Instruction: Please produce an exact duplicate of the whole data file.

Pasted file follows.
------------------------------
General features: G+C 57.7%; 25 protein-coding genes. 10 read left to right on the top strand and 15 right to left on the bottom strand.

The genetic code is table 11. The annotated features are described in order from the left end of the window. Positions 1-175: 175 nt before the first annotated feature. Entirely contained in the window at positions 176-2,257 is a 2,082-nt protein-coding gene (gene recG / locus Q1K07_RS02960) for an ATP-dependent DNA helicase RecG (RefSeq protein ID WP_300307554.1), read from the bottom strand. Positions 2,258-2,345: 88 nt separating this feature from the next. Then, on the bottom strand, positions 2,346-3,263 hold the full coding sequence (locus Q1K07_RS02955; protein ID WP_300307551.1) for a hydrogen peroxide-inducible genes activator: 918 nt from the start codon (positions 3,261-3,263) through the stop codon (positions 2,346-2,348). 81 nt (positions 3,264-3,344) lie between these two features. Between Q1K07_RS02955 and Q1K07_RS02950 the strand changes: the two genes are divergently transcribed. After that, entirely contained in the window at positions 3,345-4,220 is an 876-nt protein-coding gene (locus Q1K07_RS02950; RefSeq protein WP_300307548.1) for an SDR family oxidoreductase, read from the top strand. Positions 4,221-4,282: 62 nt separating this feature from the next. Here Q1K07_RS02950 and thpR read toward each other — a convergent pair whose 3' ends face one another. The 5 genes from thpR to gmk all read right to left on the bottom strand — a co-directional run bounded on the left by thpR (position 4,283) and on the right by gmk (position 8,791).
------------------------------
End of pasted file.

General features: G+C 57.7%; 25 protein-coding genes. 10 read left to right on the top strand and 15 right to left on the bottom strand.

The genetic code is table 11. The annotated features are described in order from the left end of the window. Positions 1-175: 175 nt before the first annotated feature. Entirely contained in the window at positions 176-2,257 is a 2,082-nt protein-coding gene (gene recG / locus Q1K07_RS02960) for an ATP-dependent DNA helicase RecG (RefSeq protein ID WP_300307554.1), read from the bottom strand. Positions 2,258-2,345: 88 nt separating this feature from the next. Then, on the bottom strand, positions 2,346-3,263 hold the full coding sequence (locus Q1K07_RS02955; protein ID WP_300307551.1) for a hydrogen peroxide-inducible genes activator: 918 nt from the start codon (positions 3,261-3,263) through the stop codon (positions 2,346-2,348). 81 nt (positions 3,264-3,344) lie between these two features. Between Q1K07_RS02955 and Q1K07_RS02950 the strand changes: the two genes are divergently transcribed. After that, entirely contained in the window at positions 3,345-4,220 is an 876-nt protein-coding gene (locus Q1K07_RS02950; RefSeq protein WP_300307548.1) for an SDR family oxidoreductase, read from the top strand. Positions 4,221-4,282: 62 nt separating this feature from the next. Here Q1K07_RS02950 and thpR read toward each other — a convergent pair whose 3' ends face one another. The 5 genes from thpR to gmk all read right to left on the bottom strand — a co-directional run bounded on the left by thpR (position 4,283) and on the right by gmk (position 8,791).